Focus on truly listening to your partner’s (or the other person’s) perspective without interrupting or formulating your response. Show empathy and validate their feelings, even if you disagree.
Use reflective listening techniques, such as paraphrasing what your partner said, to demonstrate that you are engaged and trying to understand.
Use “I” Statements: Instead of blaming or attacking the other person, it’s helpful to express how you feel about the situation using “I” statements. This allows you to express yourself without blaming or accusing the other person.
For example, “I feel hurt when you speak to me like that.” This in turn also opens the door for the other person to share their feelings through “I” statements as well.
Focus on the Facts: When you’re in the middle of a difficult conversation, rather than label the other person’s behavior, focus on simply the facts. This in combination with “I”statements can be a powerful tool that keeps the conversation focused on the actual issue.
Here are a few examples:
Instead of saying, “You’re being inconsiderate when you come home late without calling.”
Try something like, “When you come home late without calling, I feel like I’m not a priority for you.”
Or if dealing with a coworker.
Instead of saying, “Why would you selfishly take credit for our work by not mentioning us in that presentation?
Try something like, “When you forget or don’t mention all of us in your presentation, it makes us feel like we’re not valued, or maybe that you wish to take credit for our work. Is that what you meant?”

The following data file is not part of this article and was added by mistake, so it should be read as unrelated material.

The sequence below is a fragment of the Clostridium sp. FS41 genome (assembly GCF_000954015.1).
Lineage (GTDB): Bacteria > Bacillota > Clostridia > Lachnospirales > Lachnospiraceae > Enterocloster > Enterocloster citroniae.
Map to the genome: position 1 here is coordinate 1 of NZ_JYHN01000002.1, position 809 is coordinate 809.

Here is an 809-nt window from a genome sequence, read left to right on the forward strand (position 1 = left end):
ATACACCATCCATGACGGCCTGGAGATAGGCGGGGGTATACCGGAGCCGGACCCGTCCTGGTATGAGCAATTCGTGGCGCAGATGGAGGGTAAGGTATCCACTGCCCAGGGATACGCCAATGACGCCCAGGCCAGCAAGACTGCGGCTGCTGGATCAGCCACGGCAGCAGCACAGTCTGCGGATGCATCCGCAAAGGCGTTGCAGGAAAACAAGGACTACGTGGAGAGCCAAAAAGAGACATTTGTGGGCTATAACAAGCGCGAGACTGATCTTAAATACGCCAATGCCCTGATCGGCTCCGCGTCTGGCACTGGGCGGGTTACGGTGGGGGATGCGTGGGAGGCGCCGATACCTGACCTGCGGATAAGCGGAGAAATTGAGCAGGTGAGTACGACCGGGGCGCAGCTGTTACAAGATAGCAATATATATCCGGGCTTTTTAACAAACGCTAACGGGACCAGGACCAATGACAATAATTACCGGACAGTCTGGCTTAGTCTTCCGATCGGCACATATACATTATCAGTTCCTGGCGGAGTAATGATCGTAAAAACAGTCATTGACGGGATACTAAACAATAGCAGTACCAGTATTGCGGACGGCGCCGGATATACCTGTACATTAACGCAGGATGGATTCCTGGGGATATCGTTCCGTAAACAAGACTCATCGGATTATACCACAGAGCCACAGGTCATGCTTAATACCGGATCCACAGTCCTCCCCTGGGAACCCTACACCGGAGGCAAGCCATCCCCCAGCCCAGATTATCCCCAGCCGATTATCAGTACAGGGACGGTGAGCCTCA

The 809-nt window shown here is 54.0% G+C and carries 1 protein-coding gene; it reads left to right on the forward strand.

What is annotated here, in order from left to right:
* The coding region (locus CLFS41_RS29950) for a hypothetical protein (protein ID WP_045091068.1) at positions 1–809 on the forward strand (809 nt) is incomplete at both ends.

Take Responsibility: When you make a mistake, take ownership of it and apologize. Avoid making excuses or blaming others, as this can lead to defensiveness and further conflict. When you learn to volunteer your mistakes and take ownership first, you’ll often see the other person naturally let down their guard.
Identify the Wound: This is a big one. In many instances, our defensive behavior is triggered by an underlying wound or past pain. This is the entire premise of what I call “Trauma Triggered Therapy.” It’s using triggers to identify areas of personal healing that remain unresolved.
For example, if you feel self-conscious about your weight, you might immediately become defensive when your partner asks you to join them on an evening run.
If you feel insecure about the work you’re doing in the office, you might jump to defend yourself when someone offers constructive feedback.
When your feelings of defensiveness are extreme and triggered by something seemingly small, look to see if there’s an underlying personal issue that needs to be addressed.
Seek Feedback: Ask for feedback from the other person on how you can improve your communication and relationship. This shows a willingness to learn and grow, and can also help to build trust. Healthy feedback (both providing and receiving) allows for each individual to become more self-aware and less defensive. The result is that it opens the door for healthier communication.
Defensiveness is a common response to criticism, but it can be damaging to relationships and personal growth. It’s important to learn to recognize defensiveness in oneself and others, and to take steps to change this behavior.
If you find yourself stuck in this process, consider seeking support from a qualified coach or therapist who can help you work through underlying issues that contribute to defensiveness.